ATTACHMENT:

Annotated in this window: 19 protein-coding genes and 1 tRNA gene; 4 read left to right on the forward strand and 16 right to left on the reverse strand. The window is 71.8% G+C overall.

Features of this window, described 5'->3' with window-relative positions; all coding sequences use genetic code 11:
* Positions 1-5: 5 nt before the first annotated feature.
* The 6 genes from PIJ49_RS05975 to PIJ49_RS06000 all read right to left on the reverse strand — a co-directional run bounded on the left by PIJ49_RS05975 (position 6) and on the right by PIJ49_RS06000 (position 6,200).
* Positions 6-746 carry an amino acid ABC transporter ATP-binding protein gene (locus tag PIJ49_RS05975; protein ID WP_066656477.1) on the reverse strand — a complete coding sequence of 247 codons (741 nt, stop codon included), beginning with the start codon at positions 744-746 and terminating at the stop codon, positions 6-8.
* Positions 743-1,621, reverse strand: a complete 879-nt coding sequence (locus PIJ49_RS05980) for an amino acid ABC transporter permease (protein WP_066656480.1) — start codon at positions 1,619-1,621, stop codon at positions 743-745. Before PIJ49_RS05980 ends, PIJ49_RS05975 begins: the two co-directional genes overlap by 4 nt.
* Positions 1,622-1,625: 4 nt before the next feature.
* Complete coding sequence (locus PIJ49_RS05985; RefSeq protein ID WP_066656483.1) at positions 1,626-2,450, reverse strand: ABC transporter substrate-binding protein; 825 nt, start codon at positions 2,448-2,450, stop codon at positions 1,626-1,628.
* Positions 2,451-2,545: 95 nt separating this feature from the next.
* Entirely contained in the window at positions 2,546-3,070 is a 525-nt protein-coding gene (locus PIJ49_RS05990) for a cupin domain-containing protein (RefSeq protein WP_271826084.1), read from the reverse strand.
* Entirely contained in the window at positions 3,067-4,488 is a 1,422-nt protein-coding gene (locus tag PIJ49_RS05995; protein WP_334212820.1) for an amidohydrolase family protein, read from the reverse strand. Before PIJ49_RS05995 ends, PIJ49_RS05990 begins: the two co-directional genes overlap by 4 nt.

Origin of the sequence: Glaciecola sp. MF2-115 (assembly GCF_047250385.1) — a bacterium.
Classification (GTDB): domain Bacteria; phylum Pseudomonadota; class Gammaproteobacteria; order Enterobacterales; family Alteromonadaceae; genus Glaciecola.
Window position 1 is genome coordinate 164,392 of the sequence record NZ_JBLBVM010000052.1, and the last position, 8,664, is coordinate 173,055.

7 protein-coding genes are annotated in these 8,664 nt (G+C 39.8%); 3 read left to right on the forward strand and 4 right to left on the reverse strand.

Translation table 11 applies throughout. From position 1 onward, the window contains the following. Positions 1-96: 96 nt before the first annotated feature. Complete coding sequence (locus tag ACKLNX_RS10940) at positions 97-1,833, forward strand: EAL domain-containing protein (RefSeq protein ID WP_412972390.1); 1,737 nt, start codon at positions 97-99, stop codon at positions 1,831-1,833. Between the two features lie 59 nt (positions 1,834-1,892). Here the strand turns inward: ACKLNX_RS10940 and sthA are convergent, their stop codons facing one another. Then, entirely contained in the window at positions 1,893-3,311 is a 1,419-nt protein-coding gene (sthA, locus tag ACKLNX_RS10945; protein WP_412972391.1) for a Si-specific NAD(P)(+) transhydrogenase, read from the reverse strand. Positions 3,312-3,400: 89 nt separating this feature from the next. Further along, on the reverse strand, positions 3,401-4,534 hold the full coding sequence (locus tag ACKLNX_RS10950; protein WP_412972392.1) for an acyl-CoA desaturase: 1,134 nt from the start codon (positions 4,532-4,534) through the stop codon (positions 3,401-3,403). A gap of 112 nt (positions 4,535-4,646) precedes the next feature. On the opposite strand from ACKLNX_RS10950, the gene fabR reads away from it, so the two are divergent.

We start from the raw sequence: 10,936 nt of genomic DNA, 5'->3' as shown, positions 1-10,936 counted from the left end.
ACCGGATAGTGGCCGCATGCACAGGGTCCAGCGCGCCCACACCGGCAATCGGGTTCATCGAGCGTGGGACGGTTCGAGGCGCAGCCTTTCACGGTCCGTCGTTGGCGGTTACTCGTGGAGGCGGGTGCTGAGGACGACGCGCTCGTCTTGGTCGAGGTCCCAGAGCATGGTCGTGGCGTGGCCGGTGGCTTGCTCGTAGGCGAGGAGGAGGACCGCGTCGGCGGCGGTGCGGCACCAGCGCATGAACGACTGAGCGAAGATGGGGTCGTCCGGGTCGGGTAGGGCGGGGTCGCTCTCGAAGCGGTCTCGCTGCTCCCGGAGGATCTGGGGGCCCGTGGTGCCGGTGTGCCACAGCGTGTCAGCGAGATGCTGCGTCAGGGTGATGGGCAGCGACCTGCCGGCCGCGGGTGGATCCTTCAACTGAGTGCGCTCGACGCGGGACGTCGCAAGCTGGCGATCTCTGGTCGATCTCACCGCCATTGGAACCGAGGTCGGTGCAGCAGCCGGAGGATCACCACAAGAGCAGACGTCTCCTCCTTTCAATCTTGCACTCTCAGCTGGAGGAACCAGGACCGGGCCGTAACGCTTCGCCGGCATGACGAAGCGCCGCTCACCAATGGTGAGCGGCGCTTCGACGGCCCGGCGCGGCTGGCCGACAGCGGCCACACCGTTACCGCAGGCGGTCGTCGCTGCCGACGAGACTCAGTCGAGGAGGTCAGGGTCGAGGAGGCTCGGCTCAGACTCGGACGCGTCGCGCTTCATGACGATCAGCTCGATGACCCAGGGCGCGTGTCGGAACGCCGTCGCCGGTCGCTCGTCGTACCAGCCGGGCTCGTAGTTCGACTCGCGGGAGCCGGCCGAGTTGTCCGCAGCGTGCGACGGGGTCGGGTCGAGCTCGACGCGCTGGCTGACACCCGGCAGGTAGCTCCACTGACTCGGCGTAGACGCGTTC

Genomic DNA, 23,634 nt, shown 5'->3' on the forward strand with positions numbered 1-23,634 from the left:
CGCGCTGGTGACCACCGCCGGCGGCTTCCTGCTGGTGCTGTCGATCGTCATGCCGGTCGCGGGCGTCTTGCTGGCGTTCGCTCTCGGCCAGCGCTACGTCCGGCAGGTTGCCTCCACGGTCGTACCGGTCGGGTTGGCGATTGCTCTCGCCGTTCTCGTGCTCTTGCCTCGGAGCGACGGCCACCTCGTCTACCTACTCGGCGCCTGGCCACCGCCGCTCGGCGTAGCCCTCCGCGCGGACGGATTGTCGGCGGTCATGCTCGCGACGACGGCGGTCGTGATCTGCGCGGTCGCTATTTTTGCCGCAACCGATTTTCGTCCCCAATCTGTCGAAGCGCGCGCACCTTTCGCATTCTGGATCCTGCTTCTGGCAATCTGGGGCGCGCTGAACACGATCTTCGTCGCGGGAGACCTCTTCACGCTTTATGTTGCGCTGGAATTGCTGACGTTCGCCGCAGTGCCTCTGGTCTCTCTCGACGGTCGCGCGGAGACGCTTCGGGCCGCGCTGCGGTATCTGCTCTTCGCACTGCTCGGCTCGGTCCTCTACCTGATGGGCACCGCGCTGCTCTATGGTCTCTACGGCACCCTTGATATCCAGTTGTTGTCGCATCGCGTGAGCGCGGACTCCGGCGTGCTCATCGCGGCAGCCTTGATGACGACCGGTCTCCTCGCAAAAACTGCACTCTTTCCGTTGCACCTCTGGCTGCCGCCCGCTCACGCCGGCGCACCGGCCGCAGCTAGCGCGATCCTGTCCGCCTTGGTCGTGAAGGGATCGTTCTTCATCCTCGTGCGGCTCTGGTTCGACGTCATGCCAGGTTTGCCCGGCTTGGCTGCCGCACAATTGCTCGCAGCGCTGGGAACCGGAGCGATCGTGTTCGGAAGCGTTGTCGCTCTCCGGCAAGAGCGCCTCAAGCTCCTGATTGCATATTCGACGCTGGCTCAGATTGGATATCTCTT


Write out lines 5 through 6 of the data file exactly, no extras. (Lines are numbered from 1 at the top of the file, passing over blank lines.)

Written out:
* Positions 6-746 carry an amino acid ABC transporter ATP-binding protein gene (locus tag PIJ49_RS05975; protein ID WP_066656477.1) on the reverse strand — a complete coding sequence of 247 codons (741 nt, stop codon included), beginning with the start codon at positions 744-746 and terminating at the stop codon, positions 6-8.
* Positions 743-1,621, reverse strand: a complete 879-nt coding sequence (locus PIJ49_RS05980) for an amino acid ABC transporter permease (protein WP_066656480.1) — start codon at positions 1,619-1,621, stop codon at positions 743-745. Before PIJ49_RS05980 ends, PIJ49_RS05975 begins: the two co-directional genes overlap by 4 nt.